I was flooded with something. It was emotion, this much I knew, but I could not identify which emotions. I knew one thing, though, I wasn’t tempted to use. In fact, it was quite the opposite.
I believe it was only a few days later when I was speaking to someone and I found myself divulging my truth at the time. “To be honest,” I said, “I really don’t know how I feel about addicts in active addiction.”
I know that a lot of people who walk this road end up going into some kind of recovery work after they get some time under them. I know that, as someone who was on a path to a social work degree, I was heading down a path that could easily involve working with addicts. I felt a bit guilty for admitting that, even though I had been one, I wasn’t really comfortable around people living that life anymore. Wasn’t that turning my back on people? I decided to be gentle with myself around this. It didn’t mean that these feelings were forever, so I accepted where I was at that day.
And then something happened.
Coming away from that experience left me feeling differently. It isn’t that I’m uncomfortable with people in active addiction per se. It’s more that I’m uncomfortable with the unpredictability of my own responses to stimuli. It’s that I see things in those people that I dislike in myself. Again, this highlights a way in which my impatience is working against me. It takes nothing at all for me to slip into a spiral of negative self-talk.
That old chestnut.
Ten months ago I didn’t know that my negative self-talk was a separate entity from my stream of consciousness. I really didn’t know they were not the same. Today I am in a place where I can differentiate the two things, which represents major progress for me. It doesn’t mean that I’m able to do anything much about it, but it is a step in the right direction.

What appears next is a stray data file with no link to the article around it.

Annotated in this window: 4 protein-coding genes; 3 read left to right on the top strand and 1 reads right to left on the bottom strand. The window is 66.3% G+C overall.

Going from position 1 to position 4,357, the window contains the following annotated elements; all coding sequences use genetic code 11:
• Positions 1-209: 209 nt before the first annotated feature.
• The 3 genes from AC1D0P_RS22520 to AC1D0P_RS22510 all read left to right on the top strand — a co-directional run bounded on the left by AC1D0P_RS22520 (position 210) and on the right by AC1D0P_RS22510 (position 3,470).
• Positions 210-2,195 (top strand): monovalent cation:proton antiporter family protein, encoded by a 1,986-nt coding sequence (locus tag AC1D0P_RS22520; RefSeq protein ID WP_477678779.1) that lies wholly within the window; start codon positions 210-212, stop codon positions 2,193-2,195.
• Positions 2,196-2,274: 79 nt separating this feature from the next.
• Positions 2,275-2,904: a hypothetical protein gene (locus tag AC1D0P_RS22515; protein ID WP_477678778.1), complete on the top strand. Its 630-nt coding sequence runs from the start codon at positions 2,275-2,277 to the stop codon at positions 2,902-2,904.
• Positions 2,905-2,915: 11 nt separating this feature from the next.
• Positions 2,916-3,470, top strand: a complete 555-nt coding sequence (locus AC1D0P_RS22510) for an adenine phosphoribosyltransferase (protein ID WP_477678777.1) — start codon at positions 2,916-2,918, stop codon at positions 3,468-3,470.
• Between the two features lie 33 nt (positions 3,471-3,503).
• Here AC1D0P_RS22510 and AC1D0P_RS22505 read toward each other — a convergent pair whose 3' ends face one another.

And when I’m near people in active addiction I feel powerless by proxy. It launches me back into that place where I was like a skipping record. Every day swearing that I would never do it again, every day getting up and repeating the same disordered behaviour.
Coming out of addiction is a lot like untangling a really bad knot. Even though I am now in a place where I am comfortable not using, I still have plenty of those disordered behaviours to sort through. My disease doesn’t just stop because I’m not using, in fact, it tries to mask itself and bleed into other things. I can overdo just about anything, and if I’m not careful I will absolutely jump back into dopamine-seeking by any means necessary.
If there’s one thing that I try to remember these days, it’s that acceptance is literally the answer to every single moment of unrest I experience. I have struggled with acceptance for so long, and I imagine that struggle will likely be lifelong. It’s important for me to remind myself that accepting things doesn’t mean that we like them, and it doesn’t mean that we don’t move forward and grow. Acceptance is just the best way I have found to regard the hard things as temporary.
And everything truly is.